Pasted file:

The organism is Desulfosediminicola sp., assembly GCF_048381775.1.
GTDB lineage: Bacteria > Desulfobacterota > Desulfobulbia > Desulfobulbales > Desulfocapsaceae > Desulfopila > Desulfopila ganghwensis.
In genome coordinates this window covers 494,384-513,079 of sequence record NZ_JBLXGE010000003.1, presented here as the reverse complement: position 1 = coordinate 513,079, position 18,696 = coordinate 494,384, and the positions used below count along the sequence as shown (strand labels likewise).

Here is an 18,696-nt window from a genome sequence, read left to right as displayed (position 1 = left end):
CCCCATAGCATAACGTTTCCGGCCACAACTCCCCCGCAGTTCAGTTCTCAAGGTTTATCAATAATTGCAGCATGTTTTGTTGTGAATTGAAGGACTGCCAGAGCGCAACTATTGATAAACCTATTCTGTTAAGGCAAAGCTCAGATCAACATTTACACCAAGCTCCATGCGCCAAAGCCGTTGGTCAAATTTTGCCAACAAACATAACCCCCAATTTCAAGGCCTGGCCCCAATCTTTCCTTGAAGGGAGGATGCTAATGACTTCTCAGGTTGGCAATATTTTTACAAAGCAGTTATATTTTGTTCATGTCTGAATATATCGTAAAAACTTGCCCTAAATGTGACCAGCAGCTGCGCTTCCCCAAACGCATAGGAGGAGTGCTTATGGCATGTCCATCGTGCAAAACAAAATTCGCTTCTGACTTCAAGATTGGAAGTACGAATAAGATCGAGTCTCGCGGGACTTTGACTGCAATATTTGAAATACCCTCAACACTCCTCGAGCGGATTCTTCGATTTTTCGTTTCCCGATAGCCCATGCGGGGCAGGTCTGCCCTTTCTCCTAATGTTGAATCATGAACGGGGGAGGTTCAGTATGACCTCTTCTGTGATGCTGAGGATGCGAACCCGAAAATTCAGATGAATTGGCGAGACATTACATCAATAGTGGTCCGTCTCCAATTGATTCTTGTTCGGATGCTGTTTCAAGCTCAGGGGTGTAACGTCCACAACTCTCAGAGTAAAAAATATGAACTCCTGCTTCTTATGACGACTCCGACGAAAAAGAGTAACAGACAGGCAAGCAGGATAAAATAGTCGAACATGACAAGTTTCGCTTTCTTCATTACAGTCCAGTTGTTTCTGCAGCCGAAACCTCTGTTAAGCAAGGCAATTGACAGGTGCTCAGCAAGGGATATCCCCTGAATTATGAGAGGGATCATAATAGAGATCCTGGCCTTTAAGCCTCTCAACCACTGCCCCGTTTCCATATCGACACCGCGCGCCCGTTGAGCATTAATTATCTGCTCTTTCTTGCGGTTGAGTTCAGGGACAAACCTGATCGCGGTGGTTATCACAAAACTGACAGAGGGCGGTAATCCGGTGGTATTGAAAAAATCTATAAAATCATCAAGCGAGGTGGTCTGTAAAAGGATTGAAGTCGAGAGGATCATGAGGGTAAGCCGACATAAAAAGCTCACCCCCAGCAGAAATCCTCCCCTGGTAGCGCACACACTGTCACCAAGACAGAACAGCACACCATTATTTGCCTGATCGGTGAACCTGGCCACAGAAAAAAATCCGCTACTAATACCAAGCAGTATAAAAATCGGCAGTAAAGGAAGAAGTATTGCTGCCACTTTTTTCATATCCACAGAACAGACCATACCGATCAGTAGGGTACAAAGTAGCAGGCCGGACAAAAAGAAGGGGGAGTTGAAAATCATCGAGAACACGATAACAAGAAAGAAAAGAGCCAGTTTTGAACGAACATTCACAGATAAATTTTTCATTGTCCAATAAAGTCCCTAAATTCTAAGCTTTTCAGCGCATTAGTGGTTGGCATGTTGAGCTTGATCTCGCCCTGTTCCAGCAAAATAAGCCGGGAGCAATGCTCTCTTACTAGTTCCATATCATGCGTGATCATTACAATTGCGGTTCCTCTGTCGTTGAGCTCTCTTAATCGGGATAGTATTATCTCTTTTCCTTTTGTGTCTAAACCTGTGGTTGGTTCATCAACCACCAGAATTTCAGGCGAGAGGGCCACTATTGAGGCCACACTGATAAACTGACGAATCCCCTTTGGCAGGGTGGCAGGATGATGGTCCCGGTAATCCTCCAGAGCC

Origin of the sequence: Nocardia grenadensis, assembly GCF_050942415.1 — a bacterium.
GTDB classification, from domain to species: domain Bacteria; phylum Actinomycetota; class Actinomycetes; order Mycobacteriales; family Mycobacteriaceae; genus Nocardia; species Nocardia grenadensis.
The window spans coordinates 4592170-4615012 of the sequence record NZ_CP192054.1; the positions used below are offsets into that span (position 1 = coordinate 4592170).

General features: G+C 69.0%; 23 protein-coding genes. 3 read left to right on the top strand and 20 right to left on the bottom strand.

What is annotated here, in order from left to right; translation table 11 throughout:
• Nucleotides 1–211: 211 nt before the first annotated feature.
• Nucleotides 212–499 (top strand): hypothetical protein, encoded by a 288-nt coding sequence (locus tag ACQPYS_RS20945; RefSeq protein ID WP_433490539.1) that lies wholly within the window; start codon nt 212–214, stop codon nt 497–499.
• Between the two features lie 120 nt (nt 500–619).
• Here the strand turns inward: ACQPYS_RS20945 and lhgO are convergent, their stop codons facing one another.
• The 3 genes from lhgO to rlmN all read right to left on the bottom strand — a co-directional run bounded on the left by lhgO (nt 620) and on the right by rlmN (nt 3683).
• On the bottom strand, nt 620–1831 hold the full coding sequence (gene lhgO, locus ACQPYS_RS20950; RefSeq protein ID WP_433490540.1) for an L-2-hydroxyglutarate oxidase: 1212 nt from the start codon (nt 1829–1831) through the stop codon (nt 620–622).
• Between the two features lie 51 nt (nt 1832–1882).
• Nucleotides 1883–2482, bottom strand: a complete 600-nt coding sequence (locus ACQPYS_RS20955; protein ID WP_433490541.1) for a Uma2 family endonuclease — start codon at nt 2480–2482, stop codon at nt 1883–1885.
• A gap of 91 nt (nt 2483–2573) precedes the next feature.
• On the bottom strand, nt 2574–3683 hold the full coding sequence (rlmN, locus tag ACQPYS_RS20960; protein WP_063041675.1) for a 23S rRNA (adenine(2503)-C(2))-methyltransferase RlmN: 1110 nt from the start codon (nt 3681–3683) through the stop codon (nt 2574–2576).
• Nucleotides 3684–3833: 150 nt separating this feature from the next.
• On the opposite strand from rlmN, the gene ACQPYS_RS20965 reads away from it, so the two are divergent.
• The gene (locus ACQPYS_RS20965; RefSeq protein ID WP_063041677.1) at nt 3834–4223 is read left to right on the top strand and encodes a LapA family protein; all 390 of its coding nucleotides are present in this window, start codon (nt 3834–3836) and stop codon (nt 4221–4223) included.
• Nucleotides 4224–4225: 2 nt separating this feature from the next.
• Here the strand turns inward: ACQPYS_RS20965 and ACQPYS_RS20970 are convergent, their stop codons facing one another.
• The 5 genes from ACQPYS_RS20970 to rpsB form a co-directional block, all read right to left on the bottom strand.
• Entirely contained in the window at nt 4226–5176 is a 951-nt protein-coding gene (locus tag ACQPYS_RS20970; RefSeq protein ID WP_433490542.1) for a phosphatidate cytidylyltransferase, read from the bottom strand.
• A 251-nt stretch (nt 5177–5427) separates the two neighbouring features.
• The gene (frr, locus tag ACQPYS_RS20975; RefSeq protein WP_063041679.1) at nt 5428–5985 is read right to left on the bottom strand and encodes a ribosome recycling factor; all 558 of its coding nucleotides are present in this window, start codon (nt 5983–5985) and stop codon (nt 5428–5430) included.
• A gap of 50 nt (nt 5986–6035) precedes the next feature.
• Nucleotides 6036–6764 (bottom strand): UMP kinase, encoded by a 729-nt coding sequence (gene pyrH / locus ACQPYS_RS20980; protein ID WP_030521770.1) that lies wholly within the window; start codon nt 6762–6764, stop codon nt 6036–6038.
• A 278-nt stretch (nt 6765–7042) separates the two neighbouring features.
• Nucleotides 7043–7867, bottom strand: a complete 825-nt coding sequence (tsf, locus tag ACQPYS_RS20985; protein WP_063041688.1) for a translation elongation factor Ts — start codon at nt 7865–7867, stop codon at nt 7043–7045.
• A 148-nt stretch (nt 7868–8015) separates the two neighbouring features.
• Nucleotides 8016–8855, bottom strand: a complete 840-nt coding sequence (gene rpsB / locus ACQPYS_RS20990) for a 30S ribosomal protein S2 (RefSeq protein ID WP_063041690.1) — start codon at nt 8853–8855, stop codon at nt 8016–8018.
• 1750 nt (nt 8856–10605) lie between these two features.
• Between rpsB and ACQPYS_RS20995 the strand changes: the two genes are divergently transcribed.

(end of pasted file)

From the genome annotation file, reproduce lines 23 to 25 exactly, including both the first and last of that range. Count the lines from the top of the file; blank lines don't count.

• The gene (locus ACQPYS_RS20965; RefSeq protein ID WP_063041677.1) at nt 3834–4223 is read left to right on the top strand and encodes a LapA family protein; all 390 of its coding nucleotides are present in this window, start codon (nt 3834–3836) and stop codon (nt 4221–4223) included.
• Nucleotides 4224–4225: 2 nt separating this feature from the next.
• Here the strand turns inward: ACQPYS_RS20965 and ACQPYS_RS20970 are convergent, their stop codons facing one another.